US Supreme Court Lets ‘Remain in Mexico’ Asylum Policy Stay In Place

  Washington (CNN)-The Supreme Court said on Wednesday that the controversial Trump administration “Remain in Mexico” asylum policy can stay in effect while legal challenges play out.

The court’s order is a victory for the administration, which warned there would be a “rush to the border” if the policy that has been in effect for a year was blocked by the courts. It’s a devastating loss for immigrant rights groups who say asylum seekers sent back to Mexico are living in dangerous conditions.
Justice Sonia Sotomayor would have denied the government’s application, the court said.
The policy, officially known as Migrant Protection Protocols, mandates that non-Mexican asylum return to Mexico as they await hearings in the United States. It has resulted in the creation of makeshift camps where hundreds of migrants have waited for weeks, if not months, in squalid and unsafe conditions. In some cases, migrant families have opted to send children across the US-Mexico border alone.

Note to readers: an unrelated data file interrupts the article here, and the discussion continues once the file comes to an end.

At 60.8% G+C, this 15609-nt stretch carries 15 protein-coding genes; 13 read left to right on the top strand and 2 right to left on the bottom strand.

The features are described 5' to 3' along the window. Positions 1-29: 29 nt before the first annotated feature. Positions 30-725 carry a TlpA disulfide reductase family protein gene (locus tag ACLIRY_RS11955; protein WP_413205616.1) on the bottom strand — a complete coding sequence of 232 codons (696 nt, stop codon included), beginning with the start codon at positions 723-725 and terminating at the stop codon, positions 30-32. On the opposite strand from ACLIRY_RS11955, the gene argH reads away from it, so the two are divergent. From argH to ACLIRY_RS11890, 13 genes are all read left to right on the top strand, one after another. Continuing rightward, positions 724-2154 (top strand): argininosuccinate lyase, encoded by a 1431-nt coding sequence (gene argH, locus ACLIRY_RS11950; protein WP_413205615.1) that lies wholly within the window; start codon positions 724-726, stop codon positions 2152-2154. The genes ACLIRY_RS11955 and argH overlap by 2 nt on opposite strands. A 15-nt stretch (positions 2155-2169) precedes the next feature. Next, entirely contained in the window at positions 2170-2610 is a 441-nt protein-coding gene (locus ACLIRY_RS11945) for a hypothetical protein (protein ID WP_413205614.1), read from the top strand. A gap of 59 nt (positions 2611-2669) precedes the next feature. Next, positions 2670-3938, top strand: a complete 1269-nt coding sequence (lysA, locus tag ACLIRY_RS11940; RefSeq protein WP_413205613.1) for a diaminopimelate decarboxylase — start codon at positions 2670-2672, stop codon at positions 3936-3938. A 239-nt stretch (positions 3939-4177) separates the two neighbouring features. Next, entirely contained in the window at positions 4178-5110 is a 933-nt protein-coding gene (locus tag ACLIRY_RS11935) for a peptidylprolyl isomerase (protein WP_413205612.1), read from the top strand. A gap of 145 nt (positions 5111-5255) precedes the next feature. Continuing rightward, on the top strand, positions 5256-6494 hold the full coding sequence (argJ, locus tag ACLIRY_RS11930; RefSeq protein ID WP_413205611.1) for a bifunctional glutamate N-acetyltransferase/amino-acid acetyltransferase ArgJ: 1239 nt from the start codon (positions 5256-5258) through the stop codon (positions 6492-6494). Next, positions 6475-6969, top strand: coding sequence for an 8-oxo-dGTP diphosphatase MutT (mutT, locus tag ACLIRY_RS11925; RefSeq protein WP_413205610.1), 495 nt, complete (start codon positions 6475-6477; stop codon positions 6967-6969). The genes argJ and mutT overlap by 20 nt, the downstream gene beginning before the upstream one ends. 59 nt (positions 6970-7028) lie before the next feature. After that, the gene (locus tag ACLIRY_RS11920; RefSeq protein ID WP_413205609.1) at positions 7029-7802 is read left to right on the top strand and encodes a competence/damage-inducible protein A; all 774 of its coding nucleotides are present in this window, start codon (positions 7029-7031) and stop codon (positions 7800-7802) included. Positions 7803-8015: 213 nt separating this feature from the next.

Lawyers for the asylum seekers called the government’s policy illegal and said that in the months that it has been in effect “reports of murder, rape, torture kidnapping, and other violent assaults against returned asylum seekers have climbed.”

The 9th US Circuit Court of Appeals blocked the policy last month, but allowed it to remain in effect just long enough for the Supreme Court to consider whether to step in.
“Uncontested evidence in the record establishes that non-Mexicans returned to Mexico,” under the program, the appeals court held, will “risk substantial harm, even death, while they await adjudication of their applications for asylum.”
In court papers, Solicitor General Noel Francisco argued for the Trump administration that the policy has “dramatically curtailed the number of aliens approaching or attempting to cross the border” and noted that it has “enabled the temporary return of over 60,000.”
After the appeals court blocked the policy last week, but before it issued a temporary stay of its own order, the administration argued that the ruling had created “chaos” at the US-Mexico border.

By Ariane de Vogue for edition.cnn.com
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